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Victorious in their quest to beat 38:53 in the 5K

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Gent-Wevelgem Cyclosportive 2018

I headed down to Flanders to ride the Gent-Wevelgem cyclo on Saturday. The sportive largely follows the route of the Gent-Wevelgem pro race on the Sunday, the main difference being that it starts and finishes in Wevelgem and goes nowhere near Gent. Presumably ‘Wevelgem-Wevelgem’ doesn’t have quite the same ring to it!

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Today’s menu will mostly feature cobbles, bergs and dirt roads

I’d been quite ill for most of the two weeks prior to the event, to the extent that I’d written off any hope of riding the full 135 mile / 215km distance. Fortunately I was feeling better by the time we headed out to Belgium and decided that the cycling-downtime might actually serve as a useful pre-event taper.

The furthest distance I’d ridden on a bike was 125 miles (200km) on the warm and sunny, pan-flat roads of the Loire Valley. So this ride would be a step into the unknown, especially when combined with the cobbles, hills and dirt-road sections.

We road as a four man chain-gang for the first 60 miles, heading North towards the coast along narrow farm tracks and country lanes. It was an exciting route of short, straight stretches followed by sharp ninety-degree turns, interspersed by rumbling across cobbled village squares.

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We turned South to work our way along the French border and were met by the wind. The more experienced member of our group shouted at us to “echelon the f**k out of it”, probably the funniest and most repeated quote of the weekend.

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The flatlands and headwinds were eventually replaced by the greater challenge of the ‘bergs’ – the hills. We had 12 in total to conquer, the most famous of which being the cobbled climb up the Kemmelberg. Individually, none of the climbs were too bad, mostly just short and steep hills. But within the context of such a long ride they began to take their toll. We broke up on the ascents and regrouped on the other side of each one. I was either 3rd of 4th in our little group so had the added nasty challenge of always having to fight to catch back up with a couple of riders who were rested and ready to burn again. The disadvantage tends to compound in these circumstances.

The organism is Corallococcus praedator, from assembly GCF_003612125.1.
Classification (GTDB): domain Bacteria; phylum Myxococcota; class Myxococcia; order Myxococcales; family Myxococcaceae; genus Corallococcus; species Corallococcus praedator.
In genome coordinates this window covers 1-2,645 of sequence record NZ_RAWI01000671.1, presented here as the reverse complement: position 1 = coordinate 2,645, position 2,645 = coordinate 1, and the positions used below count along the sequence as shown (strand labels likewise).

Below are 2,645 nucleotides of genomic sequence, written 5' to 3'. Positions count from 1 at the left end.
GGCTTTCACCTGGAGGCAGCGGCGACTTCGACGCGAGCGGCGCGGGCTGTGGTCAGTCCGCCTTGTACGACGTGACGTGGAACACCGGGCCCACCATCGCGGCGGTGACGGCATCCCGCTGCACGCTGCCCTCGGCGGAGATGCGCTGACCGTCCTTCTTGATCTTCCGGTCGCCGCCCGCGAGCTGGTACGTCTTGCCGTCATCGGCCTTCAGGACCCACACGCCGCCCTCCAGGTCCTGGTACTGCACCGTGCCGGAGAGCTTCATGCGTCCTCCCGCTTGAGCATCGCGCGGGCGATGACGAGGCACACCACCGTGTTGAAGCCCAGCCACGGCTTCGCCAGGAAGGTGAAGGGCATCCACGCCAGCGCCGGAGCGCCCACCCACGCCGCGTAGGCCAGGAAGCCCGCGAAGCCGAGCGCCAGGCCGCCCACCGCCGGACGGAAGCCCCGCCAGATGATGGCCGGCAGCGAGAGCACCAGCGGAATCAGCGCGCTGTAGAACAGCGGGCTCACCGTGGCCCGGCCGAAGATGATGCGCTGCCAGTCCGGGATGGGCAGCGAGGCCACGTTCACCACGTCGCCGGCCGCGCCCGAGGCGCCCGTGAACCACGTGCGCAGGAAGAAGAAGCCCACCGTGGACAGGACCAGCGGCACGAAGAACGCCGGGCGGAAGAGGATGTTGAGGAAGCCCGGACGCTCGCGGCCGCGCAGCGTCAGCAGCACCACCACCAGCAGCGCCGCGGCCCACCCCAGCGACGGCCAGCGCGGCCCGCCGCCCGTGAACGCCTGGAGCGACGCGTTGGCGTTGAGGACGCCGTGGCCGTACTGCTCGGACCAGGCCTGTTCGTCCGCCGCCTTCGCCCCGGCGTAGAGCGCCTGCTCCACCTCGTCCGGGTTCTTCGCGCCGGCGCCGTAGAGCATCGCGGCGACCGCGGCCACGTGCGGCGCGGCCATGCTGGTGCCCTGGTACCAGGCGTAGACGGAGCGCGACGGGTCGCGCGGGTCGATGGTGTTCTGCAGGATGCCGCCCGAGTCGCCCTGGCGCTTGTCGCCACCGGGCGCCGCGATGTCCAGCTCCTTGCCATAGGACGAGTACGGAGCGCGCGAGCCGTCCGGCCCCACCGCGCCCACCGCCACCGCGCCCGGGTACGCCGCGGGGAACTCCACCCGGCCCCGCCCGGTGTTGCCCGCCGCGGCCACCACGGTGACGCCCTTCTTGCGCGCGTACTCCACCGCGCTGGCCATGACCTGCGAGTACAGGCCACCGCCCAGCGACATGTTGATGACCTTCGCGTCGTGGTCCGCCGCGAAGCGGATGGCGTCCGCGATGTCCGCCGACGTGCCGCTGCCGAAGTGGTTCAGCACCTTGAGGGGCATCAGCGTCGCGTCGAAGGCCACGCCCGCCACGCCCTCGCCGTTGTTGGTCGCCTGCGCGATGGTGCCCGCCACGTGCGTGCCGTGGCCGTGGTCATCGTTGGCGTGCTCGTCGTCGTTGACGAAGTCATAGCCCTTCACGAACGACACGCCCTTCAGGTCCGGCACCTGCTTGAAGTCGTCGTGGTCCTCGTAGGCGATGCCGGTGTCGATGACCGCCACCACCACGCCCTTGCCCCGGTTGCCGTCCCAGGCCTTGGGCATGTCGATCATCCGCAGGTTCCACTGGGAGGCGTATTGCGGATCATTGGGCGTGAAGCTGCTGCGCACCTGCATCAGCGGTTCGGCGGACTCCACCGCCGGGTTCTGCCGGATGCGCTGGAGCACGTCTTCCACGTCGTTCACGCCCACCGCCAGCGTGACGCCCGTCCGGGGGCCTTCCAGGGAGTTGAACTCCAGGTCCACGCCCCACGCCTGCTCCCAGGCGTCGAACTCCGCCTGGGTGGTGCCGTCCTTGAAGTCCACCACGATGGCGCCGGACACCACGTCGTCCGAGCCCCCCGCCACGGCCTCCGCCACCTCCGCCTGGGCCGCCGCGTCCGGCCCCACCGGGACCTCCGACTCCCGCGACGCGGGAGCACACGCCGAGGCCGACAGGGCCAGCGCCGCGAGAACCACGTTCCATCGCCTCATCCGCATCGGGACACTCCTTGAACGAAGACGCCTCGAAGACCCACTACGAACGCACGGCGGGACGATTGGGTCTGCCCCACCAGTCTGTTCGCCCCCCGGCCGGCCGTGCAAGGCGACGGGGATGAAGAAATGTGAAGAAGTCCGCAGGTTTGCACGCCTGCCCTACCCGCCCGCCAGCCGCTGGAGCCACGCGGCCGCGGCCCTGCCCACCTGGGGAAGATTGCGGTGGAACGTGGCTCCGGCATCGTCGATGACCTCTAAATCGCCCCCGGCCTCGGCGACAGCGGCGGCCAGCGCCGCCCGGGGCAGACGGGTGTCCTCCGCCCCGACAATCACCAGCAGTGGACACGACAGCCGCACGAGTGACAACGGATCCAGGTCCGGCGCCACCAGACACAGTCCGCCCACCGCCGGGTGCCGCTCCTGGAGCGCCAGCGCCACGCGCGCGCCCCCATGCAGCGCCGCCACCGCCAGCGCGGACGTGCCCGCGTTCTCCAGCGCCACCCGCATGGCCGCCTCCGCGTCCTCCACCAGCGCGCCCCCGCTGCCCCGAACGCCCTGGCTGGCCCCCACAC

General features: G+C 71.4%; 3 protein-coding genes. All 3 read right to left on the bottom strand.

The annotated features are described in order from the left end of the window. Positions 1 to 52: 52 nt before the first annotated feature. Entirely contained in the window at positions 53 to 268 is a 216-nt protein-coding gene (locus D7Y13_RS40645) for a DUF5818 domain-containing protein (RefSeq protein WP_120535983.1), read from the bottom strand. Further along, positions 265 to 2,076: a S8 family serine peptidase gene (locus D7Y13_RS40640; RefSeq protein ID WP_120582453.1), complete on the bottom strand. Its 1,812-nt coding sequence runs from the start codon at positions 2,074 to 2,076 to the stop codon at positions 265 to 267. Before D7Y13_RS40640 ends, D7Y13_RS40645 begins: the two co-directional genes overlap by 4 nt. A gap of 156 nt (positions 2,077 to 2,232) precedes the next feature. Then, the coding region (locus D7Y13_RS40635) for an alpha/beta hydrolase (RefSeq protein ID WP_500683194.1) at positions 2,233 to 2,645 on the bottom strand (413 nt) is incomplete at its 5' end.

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The Kemmelberg – avoiding the larger gaps in the cobbles

The bergs finally ended, but the final 25 flat miles were a battle to keep going, We still had our headwind so it was infinitely preferable to be in a group than riding solo. But I constantly felt the stretching of that invisible piece of elastic connecting my bike to the one in front. Over the last 12 months I’ve had more races and more hard training sessions than in all my previous years of cycling added together. I’ve been forced to quit a few times, and despite the macho-BS of statements like “pain is temporary, quitting lasts forever”, there is still a certain truth to it. Giving up can really sting afterwards. With this in mind, I just kept pedalling.

 

The feeling of relief and accomplishment at the finish line was fantastic. Plus the sun had unexpectedly come out so we stuffed our faces with frites, burgers and beer and enjoyed the warm glow of the first sun in six months, combined with the pumping Euro dance beats. Party time.

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Bristol South Road Race 2018

I entered the Bristol South Road Race a few months ago. It was one of those spontaneous mid-winter decisions taken while browsing the following season’s race calendar. The race starts less than 5 miles from my house and is on familiar local roads so I couldn’t think of any good reason not to enter. However, as the race drew nearer and with my place secured, I began to think of several:

  1. I had never been in a road race before
  2. The race was Category 3 & 4, therefore the field was likely to contain a lot of better and more experienced riders
  3. The course is brutal (8 laps over rolling terrain with a significant hill)
  4. The race was on Mothers Day so asking my wife to look after the kids would mean  spending all of the credit in my cycling brownie points account